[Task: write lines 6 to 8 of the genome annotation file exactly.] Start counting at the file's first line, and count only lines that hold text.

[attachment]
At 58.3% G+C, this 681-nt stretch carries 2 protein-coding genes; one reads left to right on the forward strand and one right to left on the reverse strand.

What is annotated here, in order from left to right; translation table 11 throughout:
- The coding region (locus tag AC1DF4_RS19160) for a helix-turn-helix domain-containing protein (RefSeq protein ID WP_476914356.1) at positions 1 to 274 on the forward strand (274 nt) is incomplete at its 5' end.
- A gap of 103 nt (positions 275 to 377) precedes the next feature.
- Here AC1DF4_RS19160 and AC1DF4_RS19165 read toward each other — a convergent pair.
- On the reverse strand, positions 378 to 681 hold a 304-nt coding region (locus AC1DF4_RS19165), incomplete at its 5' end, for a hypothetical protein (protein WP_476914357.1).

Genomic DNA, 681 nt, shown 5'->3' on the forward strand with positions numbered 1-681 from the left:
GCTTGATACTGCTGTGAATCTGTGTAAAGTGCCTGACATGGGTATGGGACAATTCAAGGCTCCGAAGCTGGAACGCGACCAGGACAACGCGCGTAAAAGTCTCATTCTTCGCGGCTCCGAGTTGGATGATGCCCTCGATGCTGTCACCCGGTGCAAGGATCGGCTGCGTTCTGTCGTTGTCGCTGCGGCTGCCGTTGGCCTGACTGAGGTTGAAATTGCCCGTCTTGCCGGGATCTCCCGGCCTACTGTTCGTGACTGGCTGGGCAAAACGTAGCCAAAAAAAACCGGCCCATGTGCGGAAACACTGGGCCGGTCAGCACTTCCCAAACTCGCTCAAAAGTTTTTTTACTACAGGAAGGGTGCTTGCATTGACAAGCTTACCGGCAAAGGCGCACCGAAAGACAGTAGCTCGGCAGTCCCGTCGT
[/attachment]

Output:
- On the reverse strand, positions 378 to 681 hold a 304-nt coding region (locus AC1DF4_RS19165), incomplete at its 5' end, for a hypothetical protein (protein WP_476914357.1).

Genomic DNA, 681 nt, shown 5'->3' on the forward strand with positions numbered 1-681 from the left:
GCTTGATACTGCTGTGAATCTGTGTAAAGTGCCTGACATGGGTATGGGACAATTCAAGGCTCCGAAGCTGGAACGCGACCAGGACAACGCGCGTAAAAGTCTCATTCTTCGCGGCTCCGAGTTGGATGATGCCCTCGATGCTGTCACCCGGTGCAAGGATCGGCTGCGTTCTGTCGTTGTCGCTGCGGCTGCCGTTGGCCTGACTGAGGTTGAAATTGCCCGTCTTGCCGGGATCTCCCGGCCTACTGTTCGTGACTGGCTGGGCAAAACGTAGCCAAAAAAAACCGGCCCATGTGCGGAAACACTGGGCCGGTCAGCACTTCCCAAACTCGCTCAAAAGTTTTTTTACTACAGGAAGGGTGCTTGCATTGACAAGCTTACCGGCAAAGGCGCACCGAAAGACAGTAGCTCGGCAGTCCCGTCGT